•   When: Friday, November 30, 2018 from 11:00 AM to 12:00 PM
  •   Speakers: Mihai Pop, University of Maryland
  •   Location: Research Hall 163
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Microbiology has undoubtedly been transformed by the emergence of metagenomics - the
sequencing-based exploration of the genomic content of microbial communities.  This field
has made it possible to characterize the genomes and even functions of microbes that
cannot currently be grown in a laboratory.  As a result, new microbes and new microbial
functions have been discovered in recent years.

In addition to this transformative effect on biology, the analysis of metagenomic data has
created new opportunities for computational research.  In my talk I will concentrate on
algorithmic challenges related to sequence clustering, functional annotation, and structural
variant discovery.  I will describe recent results from my lab in these areas and also
provide a broader outlook on unsolved challenges in this dynamic field.


Dr. Pop is a Professor in the Department of Computer Science and the Center for Bioinformatics and Computational Biology at the University of Maryland, College Park (UMCP) and currently serves as the Interim Director of the University of Maryland Institute for Advanced Computer Studies, and as the Director of the Center for Health-related Informatics and Bioimaging. Dr. Pop received his Ph.D. in Computer Science at Johns Hopkins University where he focused on algorithms for computer graphics and Geographic Information Systems (GIS) applications. Dr. Pop's current research interests include metagenomic assembly and analysis algorithms, software testing in bioinformatics, and dynamic models of microbial communities. His lab has developed a number of widely used open-source software tools, such as the assembly suite AMOS, the NGS aligner Bowtie, and the metagenomic assembly package MetAMOS. He also co-led the data analysis working group for the Human Microbiome Project and led the sub-group responsible for the assembly of the data generated in this project. Dr. Pop is actively involved in teaching at the undergraduate and graduate levels and is strongly interested in the development of educational resources for introductory computer science and bioinformatics.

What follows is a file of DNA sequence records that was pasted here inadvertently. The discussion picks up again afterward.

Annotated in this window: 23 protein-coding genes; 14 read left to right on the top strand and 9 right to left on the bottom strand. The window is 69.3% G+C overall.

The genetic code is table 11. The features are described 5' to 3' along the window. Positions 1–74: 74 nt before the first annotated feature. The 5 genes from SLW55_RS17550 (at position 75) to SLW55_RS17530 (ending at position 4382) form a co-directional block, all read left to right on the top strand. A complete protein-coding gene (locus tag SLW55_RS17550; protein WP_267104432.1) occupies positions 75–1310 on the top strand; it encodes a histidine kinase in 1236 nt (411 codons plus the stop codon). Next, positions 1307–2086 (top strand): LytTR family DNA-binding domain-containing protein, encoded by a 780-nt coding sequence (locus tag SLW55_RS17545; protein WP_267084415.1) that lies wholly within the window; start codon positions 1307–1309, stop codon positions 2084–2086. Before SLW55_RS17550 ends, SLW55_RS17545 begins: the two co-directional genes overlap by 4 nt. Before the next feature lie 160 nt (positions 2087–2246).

Posted 9 months, 2 weeks ago